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Fast Forward

For ten years, the university technology directional focus and priorities have been guided by a succession of multi-year strategic plans. Since the creation of the last strategic plan in 2007, much has changed.

Executive summary

This is an IT plan substantially created by technology users, not providers. Six cross-university planning committees comprised of faculty and staff met in the fall of 2011 to identify strategies for using technology in more effective and innovative ways. The committees’ work explored the role of technology in all dimensions of the university’s strategy including research, student success, internationalization, community engagement, services, and assessment.

The resulting plan recommends the university implement five core IT strategies by 2015.

  • Deliver pre-positioned, scalable and integrated computing services to enable “big data” driven research, enhance research collaboration and encourage faculty to explore research and scholarship avenues.
  • Apply technology in an innovative manner to enhance student success in face-to-face, hybrid and online courses.
  • Use technology to expand the university boundaries, facilitate the discovery and usage of digital content, and engage the local and global communities.
  • Optimize the ability to deliver efficient, well-integrated services to students, faculty and staff anywhere and at any time.
  • Implement and expand platforms and tools for analysis to decentralize access to data, support effective, data-driven decision-making and promote assessment.

These five core strategies were developed to align with the four primary goals of the university strategic plan, Forward Thinking.

Each IT strategy is comprised of multiple initiatives discussed in detail in section III. Implementing the core IT strategies and related initiatives will achieve several important outcomes:

  • Faculty will have access to research computing capacity and services that are plentiful, cost-effective, secure, and easily discoverable.
    • New avenues of research and new research collaborations will be enabled and faculty will adopt research computing capabilities and services.
    • The time and effort required for new faculty to have their research “up and running” will be reduced.
  • Data and analysis tools will be widely distributed to management centers and administrative units.
    • Advanced analytical capabilities will be deployed to improve our understanding of strategic issues including retention, learning outcomes, and research activity.
  • Students and faculty will have the support needed to discover and adopt new learning technologies and the ability to utilize advanced learning spaces to improve student success.
    • While at Case Western Reserve, students will have access to the technologies required to prepare them for a successful career.
    • After leaving the university, students will be informed, ethical, lifelong learners.
  • The boundaries of the university will be extended locally and internationally.
    • Meaningful engagement with the local community will be supported through technology.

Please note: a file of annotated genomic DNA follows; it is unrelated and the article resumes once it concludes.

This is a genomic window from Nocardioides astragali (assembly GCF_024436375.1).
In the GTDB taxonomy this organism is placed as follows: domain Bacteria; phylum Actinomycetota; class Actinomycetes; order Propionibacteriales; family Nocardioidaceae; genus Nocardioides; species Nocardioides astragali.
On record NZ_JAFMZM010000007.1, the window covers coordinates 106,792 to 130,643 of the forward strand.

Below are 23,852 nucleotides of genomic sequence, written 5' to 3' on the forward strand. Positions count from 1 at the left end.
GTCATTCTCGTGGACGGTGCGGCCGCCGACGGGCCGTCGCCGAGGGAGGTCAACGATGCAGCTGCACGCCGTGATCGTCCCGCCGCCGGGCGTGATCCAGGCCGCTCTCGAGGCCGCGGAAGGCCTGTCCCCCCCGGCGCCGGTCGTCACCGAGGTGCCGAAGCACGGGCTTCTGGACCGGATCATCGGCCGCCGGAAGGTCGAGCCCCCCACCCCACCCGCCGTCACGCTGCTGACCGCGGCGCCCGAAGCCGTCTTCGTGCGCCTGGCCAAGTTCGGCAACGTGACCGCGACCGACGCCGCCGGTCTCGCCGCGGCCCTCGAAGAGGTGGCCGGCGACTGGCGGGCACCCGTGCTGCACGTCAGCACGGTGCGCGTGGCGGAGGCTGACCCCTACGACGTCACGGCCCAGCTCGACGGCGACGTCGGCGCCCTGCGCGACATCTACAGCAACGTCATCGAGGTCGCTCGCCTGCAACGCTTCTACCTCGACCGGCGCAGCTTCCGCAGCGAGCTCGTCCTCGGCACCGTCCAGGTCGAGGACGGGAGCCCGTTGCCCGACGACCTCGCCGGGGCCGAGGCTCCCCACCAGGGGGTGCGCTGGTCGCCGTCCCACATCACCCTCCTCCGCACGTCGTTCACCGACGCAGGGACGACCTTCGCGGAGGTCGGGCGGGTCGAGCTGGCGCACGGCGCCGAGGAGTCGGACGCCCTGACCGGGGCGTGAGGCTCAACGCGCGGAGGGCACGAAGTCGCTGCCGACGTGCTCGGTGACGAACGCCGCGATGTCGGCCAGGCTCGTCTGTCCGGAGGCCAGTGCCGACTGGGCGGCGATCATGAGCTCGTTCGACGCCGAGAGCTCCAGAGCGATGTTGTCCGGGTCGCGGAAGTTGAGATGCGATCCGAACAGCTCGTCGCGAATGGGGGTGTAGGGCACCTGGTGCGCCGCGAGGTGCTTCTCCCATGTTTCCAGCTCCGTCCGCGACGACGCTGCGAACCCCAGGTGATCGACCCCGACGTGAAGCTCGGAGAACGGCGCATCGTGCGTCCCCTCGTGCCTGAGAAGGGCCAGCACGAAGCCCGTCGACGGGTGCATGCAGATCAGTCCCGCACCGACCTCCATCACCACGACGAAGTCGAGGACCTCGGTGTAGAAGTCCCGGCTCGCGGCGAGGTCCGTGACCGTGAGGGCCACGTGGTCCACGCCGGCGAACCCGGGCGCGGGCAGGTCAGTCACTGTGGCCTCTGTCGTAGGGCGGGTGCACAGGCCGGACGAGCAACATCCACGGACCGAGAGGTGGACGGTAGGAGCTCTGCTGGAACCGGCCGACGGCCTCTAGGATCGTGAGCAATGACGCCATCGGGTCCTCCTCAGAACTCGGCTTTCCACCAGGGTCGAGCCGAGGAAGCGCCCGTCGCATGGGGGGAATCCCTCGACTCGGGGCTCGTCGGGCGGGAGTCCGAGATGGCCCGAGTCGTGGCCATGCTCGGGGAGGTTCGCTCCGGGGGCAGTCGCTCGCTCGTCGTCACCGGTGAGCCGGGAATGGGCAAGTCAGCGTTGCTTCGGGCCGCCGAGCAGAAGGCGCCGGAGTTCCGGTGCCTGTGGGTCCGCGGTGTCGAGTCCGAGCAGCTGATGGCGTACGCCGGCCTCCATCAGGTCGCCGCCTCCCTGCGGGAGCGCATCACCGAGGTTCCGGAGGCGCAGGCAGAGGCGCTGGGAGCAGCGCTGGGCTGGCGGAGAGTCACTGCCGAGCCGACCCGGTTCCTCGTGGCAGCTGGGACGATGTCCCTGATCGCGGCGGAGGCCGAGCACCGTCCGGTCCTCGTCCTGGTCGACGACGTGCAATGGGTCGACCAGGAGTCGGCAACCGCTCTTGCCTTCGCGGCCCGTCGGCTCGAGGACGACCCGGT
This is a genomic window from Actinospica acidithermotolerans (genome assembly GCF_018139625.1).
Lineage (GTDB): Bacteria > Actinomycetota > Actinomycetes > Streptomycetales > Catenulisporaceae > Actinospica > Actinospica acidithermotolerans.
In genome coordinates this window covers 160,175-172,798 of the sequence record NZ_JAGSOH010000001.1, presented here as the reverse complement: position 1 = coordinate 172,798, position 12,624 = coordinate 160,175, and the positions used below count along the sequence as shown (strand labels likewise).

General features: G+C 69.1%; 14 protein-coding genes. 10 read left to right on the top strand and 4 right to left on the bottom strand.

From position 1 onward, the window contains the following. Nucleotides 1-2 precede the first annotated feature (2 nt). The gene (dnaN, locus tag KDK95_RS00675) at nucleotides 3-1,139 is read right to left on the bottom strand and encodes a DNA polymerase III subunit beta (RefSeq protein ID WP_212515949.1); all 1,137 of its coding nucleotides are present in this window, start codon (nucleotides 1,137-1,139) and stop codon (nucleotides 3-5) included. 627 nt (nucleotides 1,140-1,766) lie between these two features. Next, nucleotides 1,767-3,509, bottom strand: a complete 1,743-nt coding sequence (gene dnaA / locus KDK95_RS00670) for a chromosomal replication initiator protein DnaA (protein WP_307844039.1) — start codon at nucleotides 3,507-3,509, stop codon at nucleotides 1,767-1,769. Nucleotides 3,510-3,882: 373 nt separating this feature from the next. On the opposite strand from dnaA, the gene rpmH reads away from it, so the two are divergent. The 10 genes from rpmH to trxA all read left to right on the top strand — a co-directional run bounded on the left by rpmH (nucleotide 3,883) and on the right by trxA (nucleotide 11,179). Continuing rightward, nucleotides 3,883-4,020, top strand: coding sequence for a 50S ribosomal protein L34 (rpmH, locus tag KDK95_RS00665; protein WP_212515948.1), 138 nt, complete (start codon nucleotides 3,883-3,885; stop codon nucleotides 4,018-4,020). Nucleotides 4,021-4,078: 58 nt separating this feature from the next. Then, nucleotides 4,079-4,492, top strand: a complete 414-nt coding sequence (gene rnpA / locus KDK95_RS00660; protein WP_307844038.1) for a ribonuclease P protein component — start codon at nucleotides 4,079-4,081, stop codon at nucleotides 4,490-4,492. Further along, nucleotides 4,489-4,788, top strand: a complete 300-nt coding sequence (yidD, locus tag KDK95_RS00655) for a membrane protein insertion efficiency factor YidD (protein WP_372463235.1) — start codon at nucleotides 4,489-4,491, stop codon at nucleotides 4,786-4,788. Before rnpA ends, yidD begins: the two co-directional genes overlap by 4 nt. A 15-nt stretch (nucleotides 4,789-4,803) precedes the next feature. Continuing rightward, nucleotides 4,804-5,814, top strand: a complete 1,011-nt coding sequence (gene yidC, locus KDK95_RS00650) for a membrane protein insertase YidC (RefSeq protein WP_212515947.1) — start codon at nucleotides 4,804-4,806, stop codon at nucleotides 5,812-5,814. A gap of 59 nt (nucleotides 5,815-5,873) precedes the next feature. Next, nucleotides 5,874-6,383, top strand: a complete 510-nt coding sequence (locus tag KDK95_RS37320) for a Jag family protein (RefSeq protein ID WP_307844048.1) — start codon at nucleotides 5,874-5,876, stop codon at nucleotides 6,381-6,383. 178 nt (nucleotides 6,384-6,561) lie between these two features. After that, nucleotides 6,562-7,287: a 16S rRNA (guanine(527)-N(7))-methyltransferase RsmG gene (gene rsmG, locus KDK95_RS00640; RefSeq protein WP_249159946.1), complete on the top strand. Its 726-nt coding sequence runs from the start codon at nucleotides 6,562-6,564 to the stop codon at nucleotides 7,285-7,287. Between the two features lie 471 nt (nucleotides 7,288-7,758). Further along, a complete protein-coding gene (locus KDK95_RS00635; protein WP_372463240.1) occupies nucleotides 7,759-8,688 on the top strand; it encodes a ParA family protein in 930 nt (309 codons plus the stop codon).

• Faculty and students living and working around the world will have easy access to university content, services, and events.
  • Faculty and students will have access to logically organized and integrated services. Services will be more cost-effective, available online, and around the clock.
  • The Information Technology Services (ITS) department and the university’s distributed technology staff will provide optimally organized and integrated services.

IT staff members can increasingly focus on consultation and support for faculty, students and staff.

To support these strategies and objectives, ITS will concentrate its efforts on three supporting initiatives. Achieving the goals of each initiative will contribute to the success of the overall core IT strategy and therefore accelerate and magnify the benefits of the IT plan (Section IV).

  • To promote the research enterprise, commitment to service excellence, and decision-support, the first initiative is to create a “center of excellence” for university-wide data stewardship (collection, curation, analysis, and reporting). Rather than create a discrete data initiative for one of the university’s traditional silos, the concept is to build on the strength of existing data space partnerships to develop a core facility that will advance the three branches of research, service, and decision-support under senior leadership.
  • To promote student success, commitment to service excellence, and decision-support, the second initiative is to leverage existing cross-divisional and multi stakeholder interests to enhance the student experience. Viewed from a ‘life cycle’ perspective, the goal of this initiative will be to architect a comprehensive and integrated systems approach to sustaining student success at Case Western Reserve, offering students more direct control over their educational experience.
  • The ITS organization will build and support a nationally recognized model for university outreach efforts throughout Northeast Ohio and around the globe to facilitate broad dialogue, collaboration, advancing research, discovery, and human ingenuity.

The university IT governance structure will sponsor implementation of the IT strategic plan, oversee annual prioritization of individual initiatives and review measures of progress. An assessment strategy, a multi-year implementation budget and an initial set of implementation priorities will be developed in the early months after the plan is adopted.